I’m not a big fan of June.
I went off it three years ago when my mum died. The sadness that comes with that anniversary is failing to dissipate, even three years on. Grief doesn’t go away, you just learn to live through it while acting as if nothing is wrong.
I’ve written about my mum before but this post isn’t really about her (although I could write lots about her because I realise more each day exactly how brilliant she was); it’s about something that changed in me when she died.
I didn’t really plan this but it happens that each year in June I have taken on something that scares me, something that challenges me. These things have been a distraction from that grief but have also helped me to honour all the things my fantastic mum taught me, while learning more about myself too.
As we get to the third anniversary I look back to the year she died (when I happened to join the editorial team at Louder Than War just before her passing), at 2013 (when I launched Noble and Wild and put on my first Chris Helme gig), and at last year (when I organised and ran the two-day LocalGovCamp event and got myself shortlisted in the Digital Leaders awards).
I wondered what I could possibly do this year that would push me to the limits of stress and joy in the same way these did? What could make me feel so very alive and connected in the same way these things did?
So, here is that thing. I’ve taken the big, big step to start speaking openly about something that has been in my head for a long, long time and has been my main (non-work) project for the last couple of months – my debut novel.
Riley Reynolds has been born and you can follow her on Twitter.
I’ve taken on a new name to write under – mainly because my identity is already pulled in so many different ways it helps me to have a separate place to talk about the fiction coming out of my head.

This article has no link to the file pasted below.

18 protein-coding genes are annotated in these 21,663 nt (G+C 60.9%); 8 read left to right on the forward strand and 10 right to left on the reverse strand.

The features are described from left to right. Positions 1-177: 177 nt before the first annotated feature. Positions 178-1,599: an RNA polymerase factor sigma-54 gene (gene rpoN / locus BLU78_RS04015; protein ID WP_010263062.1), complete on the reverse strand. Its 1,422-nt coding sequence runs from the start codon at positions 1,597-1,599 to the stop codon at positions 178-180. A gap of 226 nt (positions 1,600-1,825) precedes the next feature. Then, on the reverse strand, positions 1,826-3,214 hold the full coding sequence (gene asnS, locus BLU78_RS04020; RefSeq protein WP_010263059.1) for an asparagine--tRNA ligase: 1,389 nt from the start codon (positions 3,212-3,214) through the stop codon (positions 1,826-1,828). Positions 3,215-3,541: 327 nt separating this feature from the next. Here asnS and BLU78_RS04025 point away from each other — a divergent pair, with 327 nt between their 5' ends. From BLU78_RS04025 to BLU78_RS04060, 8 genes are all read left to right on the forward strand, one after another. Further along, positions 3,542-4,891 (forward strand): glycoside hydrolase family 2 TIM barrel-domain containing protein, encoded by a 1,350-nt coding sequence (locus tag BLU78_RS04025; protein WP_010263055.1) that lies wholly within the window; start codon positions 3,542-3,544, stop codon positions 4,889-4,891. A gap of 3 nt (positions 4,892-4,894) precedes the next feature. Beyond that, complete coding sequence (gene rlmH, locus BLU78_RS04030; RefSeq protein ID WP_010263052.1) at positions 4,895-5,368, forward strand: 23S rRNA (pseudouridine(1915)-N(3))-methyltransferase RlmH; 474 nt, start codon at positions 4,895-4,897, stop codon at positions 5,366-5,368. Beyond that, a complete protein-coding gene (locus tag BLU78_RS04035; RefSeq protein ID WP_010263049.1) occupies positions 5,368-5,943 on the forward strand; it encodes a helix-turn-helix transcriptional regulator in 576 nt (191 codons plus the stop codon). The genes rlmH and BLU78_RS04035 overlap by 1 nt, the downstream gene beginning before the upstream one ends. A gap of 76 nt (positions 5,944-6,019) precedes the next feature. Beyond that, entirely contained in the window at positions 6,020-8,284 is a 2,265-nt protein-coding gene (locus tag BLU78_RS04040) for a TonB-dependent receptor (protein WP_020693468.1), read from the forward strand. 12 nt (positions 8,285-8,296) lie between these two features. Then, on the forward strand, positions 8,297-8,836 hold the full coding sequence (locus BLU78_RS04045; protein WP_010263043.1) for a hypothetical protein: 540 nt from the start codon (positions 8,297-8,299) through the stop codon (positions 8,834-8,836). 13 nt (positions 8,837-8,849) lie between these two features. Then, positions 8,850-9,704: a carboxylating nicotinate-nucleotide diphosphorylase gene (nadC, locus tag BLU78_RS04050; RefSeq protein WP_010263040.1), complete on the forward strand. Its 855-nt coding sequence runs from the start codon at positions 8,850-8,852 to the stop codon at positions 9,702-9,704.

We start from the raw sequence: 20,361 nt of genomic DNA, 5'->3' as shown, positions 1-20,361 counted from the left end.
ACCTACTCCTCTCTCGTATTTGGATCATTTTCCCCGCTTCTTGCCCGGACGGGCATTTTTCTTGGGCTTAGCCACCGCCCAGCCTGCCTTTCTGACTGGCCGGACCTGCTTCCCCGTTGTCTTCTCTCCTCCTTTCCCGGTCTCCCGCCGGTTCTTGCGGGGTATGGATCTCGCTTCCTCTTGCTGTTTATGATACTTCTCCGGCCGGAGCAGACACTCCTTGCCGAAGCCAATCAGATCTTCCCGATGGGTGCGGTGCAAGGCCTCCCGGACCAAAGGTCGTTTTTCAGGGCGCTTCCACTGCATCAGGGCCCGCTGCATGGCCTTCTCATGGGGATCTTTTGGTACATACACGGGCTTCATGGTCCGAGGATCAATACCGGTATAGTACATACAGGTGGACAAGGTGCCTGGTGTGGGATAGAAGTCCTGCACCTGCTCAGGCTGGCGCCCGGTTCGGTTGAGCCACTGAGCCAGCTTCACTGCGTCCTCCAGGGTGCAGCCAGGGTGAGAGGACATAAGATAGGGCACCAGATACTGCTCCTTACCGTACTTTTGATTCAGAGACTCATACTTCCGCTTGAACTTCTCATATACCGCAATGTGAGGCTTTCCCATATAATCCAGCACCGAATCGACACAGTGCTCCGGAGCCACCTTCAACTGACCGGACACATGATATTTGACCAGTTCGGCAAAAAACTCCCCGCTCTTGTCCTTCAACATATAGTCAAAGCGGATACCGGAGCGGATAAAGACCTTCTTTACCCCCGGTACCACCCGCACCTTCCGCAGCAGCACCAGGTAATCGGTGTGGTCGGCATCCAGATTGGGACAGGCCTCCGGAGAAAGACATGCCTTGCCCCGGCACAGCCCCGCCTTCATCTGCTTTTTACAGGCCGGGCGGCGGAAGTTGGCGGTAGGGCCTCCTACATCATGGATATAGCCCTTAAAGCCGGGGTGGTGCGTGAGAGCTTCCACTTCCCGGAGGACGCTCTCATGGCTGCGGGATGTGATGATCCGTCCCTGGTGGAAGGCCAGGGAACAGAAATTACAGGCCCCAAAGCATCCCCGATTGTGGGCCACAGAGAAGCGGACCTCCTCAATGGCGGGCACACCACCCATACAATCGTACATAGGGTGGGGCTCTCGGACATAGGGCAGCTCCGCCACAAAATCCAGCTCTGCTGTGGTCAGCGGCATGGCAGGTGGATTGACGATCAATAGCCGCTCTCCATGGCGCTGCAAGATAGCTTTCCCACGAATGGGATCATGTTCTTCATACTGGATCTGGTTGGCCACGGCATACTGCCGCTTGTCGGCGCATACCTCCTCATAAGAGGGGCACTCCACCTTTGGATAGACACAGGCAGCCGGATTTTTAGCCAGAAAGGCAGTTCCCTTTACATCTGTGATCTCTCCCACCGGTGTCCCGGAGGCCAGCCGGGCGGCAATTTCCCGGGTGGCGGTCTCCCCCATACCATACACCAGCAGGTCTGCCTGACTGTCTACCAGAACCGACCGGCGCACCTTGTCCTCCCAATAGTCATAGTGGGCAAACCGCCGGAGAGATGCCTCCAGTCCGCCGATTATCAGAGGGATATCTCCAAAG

The book – The Winter Passing – is currently in its second draft and I’m planning to publish later in 2015. The idea of it has been floating around my head for many years and I’ve sketched out bits of it at various points. I’ve never sat down and really committed to writing it though.
And then I found myself in a remote part of Scotland for a week at the end of March and the fancy took me to pick it up again. I’ve shown up every night to write a bit of it since (and that accidental commitment means I feel I can legitimately call myself a writer!) and eight weeks and 115,000 words later the story is told.
I’m really grateful to my first two readers – Kelly and Lauren – for putting our friendship on the line by reading the first draft. I’m thrilled they have fallen in love with the characters and that they love me enough to be honest about the bits that aren’t working (and tolerant enough to ignore the many misplaced apostrophes). Their feedback has pushed me that extra step to putting in more hours on fixing it up, getting ready to publish it for all and owning this part of my identity.
Although I’ve never hidden that I write bits of fiction this is the first significant piece I’ve completed so it feels big, scary and wonderful to properly give it a focus this way. It is exactly the right thing to do to get through this year’s anniversary – my mum always told me I could be whatever I wanted to be and what I’ve learnt about myself is that doesn’t mean I have to be just one thing.
Life is short, and sudden, and often dark. It’s not perfect but for me living is about never putting off anything (apart from the ironing), being reckless in the things you love and passionate about the people and possibilities. Maybe some of that comes across in my writing as well as my outlook.
Inevitably someone will ask how I find the time to do all the stuff I do. The answer, as always, is because my husband is amazing and supportive and practical (as well as wonderful in many other ways). And because I don’t watch telly or sleep as much as I used to. Please don’t ask me how I do so much stuff *and* have kids – unless you would ask me the same if I was a man.
If you want to do something, you find the way. You live life as fully as you can at any given moment.
And what’s The Winter Passing about? Oh you know – love, loss, music and magic. The usual stuff.
And if none of that works out for me I’ve started bothering brilliant musicians about letting me do their PR or put their records out. Check out Noble and Wild in case anything happens on that score.